Now place the smaller piece of lining fabric right sides together with the pincushion top. Making sure the tabs are folding in.

Sew around the edges leaving a 3” (7.6cm) opening at one end to squeeze in the sand filling.

Step 5: Making the thread catcher

Take the charm pieced thread catcher (step 1) and match up the shorter edge seams and sew together to make a tube.

Then with this seam running down the middle flatten the and sew along the bottom edge.

To give it a squared bottom I placed a pin down the edge seam that I’d just flattened,

Then pop the bag open and align this flattened line down the side with the bottom seam. I then use a pin to pop through the centre of the bottom seam and line it up with the pin on the other edge. This ensures that my corners should be perfectly square and all match up neatly.

Once you’re happy the are lined up flatten this seam and draw a line 1½’ (I actually did 1¼”) from the point and sew along this line. Trim off the excess and press.

Repeat with the other side.

Turn right side out.

Repeat all of step 5 with the lining fabric, except leave a gap of 3” (7.6cm) in the bottom and leave inside out.

Step 6: Assembly

Attach the pincushion to thread catcher by laying the tabs with seams down onto the back of the thread catcher, so the pincushion is just positioned half way over the back seam. The tabs will be approximately ½” from the centre back seam.

Sew a holding line ⅛” (0.3cm) to secure the tabs to the top of the thread catcher. This will be hidden within the seam next.

Now place the thread catcher and pincushion inside the lining bag made in step 5, they should be right sides together.

Also make sure that the pincushion is tucked inside.

Pin so that the back seams match up, pin around the top and then sew all the way around the top edge.

You should now be able to pull the thread catcher and pincushion gently through the hole in the bottom of the lining.

To make the pincushion insert, take the two pieces of muslin or scrap fabric and sew around three of the edges leaving one of the short ends open.

Now fill with the sand so it is quite firm, but there is enough room to sew shut. I tacked a line of stitches about ¾” from the edge then put it gently through the overlocker. If you don’t have one do not worry. I would maybe recommend folding it over and stitching it closed with a very close stitch to secure the sand in place.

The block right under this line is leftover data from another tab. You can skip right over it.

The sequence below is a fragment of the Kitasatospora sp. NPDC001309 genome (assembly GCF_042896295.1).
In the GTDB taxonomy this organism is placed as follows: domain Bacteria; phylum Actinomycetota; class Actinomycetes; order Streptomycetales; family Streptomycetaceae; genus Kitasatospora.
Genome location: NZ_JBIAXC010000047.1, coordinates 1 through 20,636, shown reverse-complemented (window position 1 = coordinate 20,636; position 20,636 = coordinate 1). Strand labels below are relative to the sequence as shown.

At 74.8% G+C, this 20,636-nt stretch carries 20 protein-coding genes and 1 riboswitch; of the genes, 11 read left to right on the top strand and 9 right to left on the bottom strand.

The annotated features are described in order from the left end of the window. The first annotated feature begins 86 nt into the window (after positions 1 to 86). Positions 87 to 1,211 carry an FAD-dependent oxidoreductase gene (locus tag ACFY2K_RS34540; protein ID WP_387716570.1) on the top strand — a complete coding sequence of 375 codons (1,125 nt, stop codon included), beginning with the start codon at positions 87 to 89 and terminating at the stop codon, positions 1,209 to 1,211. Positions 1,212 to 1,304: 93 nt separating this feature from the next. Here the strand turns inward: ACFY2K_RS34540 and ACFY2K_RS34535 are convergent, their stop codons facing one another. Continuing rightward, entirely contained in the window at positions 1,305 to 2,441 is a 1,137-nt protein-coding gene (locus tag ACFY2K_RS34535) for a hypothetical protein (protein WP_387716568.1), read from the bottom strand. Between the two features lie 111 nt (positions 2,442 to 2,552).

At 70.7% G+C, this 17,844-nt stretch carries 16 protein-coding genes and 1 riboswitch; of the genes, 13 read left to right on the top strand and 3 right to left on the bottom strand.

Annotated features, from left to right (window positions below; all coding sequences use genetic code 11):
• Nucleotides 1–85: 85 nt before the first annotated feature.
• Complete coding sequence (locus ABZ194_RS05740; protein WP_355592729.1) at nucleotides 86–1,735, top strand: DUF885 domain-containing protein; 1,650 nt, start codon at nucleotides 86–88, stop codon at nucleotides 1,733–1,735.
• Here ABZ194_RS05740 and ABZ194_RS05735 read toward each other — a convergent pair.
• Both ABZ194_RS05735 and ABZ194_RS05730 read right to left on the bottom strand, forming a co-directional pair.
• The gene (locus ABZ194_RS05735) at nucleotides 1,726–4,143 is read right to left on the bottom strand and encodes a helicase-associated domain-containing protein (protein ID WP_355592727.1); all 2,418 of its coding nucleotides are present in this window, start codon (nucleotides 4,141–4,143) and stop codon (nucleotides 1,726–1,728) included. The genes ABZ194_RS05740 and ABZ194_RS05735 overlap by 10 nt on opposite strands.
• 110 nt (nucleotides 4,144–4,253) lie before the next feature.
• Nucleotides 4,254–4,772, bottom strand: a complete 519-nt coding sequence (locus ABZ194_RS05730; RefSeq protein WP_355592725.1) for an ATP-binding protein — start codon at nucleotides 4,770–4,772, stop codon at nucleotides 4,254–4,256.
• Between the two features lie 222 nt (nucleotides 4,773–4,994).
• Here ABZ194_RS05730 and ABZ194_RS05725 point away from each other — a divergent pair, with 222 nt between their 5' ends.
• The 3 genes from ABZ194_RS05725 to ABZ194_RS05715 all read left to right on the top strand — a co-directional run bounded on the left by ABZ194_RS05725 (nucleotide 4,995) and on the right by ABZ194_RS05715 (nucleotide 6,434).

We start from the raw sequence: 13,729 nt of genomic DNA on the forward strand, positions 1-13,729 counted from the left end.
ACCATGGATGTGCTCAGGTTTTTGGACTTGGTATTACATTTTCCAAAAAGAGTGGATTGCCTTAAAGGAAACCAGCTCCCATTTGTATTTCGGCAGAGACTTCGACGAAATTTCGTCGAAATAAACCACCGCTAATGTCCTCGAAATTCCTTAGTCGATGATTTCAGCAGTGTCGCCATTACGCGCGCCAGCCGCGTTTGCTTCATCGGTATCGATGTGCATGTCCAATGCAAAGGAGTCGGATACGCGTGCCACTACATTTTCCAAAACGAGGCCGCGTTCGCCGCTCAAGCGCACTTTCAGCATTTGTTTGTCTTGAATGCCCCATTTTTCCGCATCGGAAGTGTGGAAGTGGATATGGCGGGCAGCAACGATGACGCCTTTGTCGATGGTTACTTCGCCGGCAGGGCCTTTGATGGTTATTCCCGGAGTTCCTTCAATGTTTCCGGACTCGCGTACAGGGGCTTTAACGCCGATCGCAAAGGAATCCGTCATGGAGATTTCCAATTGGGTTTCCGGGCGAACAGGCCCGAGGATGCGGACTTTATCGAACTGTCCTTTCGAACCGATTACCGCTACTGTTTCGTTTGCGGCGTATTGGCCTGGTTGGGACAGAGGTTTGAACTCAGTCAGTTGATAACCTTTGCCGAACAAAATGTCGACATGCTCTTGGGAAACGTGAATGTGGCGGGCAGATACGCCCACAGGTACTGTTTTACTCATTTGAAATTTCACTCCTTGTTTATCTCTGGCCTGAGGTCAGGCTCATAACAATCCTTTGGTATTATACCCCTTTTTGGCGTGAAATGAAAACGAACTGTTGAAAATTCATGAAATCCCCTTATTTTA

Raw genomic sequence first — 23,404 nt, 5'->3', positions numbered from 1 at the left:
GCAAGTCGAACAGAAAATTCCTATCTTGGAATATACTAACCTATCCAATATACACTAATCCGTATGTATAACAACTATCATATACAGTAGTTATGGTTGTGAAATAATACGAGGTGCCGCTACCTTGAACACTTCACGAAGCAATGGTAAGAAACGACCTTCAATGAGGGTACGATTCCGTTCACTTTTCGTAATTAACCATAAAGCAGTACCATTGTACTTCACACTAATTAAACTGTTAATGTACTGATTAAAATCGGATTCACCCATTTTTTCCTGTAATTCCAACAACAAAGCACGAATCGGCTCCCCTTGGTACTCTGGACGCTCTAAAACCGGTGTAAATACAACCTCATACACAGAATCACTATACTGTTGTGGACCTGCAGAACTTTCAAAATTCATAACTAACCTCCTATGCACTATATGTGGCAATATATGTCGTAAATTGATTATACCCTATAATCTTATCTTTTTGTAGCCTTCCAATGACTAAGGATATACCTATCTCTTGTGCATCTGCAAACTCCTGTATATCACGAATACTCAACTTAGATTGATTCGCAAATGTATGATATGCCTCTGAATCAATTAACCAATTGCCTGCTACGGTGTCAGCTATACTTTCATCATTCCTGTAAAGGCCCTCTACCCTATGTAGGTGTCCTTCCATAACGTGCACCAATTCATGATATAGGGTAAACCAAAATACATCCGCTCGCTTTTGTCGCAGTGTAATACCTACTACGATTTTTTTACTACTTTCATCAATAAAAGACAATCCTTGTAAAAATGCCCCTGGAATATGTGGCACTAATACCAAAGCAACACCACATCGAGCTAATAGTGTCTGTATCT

Now gentle ease the sand pouch into the pincushion and sew the opening shut.

Step 7: Finishing

Finishing off with the polyester boning is the step I skipped in preference for quite sturdy interfacing, but the instructions do appear very simple.

Press the top edge of the thread catcher and pin in place if necessary to hold the layers in place. Then top stitch all the way around ⅛” from the top edge.

Tape the ends of the polyester boning together and insert the loop into the hole of the lining. Manipulate the ring so it sits at the top of the thread catcher bag next to the top stitching you’ve just done, between the lining and the outter fabric.

Pin around the bag just below the boning and stitch here, to form a channel to hold it in place. Fold the thread catcher in half to crease the boning at each side and make it into an oval shape.

Finally, sew up the opening in the lining to complete your pincushion and thread catcher.

I hope that some of the extra tips I’ve put in have been useful and you enjoy this lovely sewing room make.

As a little bonus we’ve put together a kit to help get you started. The kits include:

Mini charm pack (of your choice from available stock)
FQ of fabric
Fabric for Pincushion inner
Pack of sand
Some strapping to use as boning
You can go ahead and purchase the kit over in the shop, here’s a quick link for you.

We hope this tutorial guide has been useful and if you’ve any questions just drop us a note in the comments or on the contact page.